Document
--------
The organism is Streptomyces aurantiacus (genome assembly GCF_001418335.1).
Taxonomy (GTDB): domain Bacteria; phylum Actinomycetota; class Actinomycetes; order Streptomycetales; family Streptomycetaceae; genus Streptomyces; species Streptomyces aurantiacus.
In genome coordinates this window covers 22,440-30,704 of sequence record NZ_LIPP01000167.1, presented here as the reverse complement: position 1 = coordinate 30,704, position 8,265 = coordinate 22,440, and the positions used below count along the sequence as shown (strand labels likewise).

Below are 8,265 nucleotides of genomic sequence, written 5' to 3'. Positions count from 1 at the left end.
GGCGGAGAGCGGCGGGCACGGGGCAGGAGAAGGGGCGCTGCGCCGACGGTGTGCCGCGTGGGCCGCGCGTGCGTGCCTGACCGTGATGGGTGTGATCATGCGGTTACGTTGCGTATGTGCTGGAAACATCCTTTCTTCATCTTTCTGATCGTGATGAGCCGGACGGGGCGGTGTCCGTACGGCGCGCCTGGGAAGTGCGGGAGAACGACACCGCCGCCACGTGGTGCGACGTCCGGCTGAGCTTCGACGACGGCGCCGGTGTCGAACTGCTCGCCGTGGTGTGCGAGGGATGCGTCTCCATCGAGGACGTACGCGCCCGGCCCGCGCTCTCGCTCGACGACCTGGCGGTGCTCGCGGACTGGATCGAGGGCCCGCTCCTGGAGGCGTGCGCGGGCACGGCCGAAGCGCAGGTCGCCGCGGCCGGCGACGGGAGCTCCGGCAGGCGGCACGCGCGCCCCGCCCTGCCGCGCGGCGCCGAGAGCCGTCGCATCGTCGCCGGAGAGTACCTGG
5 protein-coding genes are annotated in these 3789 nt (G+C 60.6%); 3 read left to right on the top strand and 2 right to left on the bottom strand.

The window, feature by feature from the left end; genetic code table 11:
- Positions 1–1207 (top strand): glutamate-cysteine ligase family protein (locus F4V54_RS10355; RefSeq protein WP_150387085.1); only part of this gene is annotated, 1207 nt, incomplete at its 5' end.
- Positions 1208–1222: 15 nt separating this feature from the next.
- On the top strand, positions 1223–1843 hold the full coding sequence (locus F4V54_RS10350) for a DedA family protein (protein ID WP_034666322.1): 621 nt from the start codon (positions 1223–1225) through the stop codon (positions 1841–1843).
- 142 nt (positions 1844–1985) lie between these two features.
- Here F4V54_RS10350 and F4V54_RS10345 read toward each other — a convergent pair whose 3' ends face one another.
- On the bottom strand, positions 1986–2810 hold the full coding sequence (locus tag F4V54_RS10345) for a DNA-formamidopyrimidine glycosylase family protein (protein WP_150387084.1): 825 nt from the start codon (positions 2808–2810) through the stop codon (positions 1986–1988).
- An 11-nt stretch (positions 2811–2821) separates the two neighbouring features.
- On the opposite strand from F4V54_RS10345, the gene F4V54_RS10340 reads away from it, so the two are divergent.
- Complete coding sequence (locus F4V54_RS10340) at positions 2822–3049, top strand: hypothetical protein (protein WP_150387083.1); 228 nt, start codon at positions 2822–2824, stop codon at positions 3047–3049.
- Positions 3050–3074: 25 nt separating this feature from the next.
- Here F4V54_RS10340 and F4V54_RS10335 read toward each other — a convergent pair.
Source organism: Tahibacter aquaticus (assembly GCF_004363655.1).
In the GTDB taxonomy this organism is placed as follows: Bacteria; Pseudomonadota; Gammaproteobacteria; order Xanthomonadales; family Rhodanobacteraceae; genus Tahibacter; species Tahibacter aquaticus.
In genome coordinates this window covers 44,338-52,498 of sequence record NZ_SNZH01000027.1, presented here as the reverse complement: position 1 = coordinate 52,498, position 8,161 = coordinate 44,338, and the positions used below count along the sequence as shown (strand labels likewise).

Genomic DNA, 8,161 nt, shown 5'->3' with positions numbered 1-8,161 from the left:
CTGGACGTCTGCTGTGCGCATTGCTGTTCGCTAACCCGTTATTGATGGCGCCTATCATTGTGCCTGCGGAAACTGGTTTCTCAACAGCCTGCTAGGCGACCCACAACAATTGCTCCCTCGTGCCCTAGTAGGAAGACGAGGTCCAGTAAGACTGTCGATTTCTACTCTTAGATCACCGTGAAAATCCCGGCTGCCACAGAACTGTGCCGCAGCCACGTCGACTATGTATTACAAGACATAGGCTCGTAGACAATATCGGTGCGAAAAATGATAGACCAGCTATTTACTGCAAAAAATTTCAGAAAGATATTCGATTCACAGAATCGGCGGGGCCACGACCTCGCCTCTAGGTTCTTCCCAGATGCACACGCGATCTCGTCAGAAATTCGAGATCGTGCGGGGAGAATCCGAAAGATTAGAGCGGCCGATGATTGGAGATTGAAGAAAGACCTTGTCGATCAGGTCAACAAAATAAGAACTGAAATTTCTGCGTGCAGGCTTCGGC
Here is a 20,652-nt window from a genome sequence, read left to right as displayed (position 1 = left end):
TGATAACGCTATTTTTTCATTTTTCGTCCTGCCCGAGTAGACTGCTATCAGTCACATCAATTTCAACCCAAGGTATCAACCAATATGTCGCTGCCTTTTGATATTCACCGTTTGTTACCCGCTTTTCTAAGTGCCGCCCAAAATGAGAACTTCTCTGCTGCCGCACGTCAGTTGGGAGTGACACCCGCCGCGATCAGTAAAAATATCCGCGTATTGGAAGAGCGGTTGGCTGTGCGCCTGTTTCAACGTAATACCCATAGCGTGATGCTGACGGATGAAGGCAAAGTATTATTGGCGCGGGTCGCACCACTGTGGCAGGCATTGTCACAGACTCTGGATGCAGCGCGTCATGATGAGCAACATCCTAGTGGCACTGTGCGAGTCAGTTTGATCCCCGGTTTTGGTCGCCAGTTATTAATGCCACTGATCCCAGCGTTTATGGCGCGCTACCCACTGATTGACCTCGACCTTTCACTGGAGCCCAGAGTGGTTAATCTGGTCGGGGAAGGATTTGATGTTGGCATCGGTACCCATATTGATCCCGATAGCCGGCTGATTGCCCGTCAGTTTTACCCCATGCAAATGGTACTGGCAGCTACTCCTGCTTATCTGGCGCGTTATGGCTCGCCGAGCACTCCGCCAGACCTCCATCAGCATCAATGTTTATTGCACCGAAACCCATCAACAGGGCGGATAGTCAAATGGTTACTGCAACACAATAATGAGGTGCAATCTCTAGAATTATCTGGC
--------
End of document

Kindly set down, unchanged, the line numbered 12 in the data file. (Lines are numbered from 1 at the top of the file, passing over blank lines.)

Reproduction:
- Here F4V54_RS10350 and F4V54_RS10345 read toward each other — a convergent pair whose 3' ends face one another.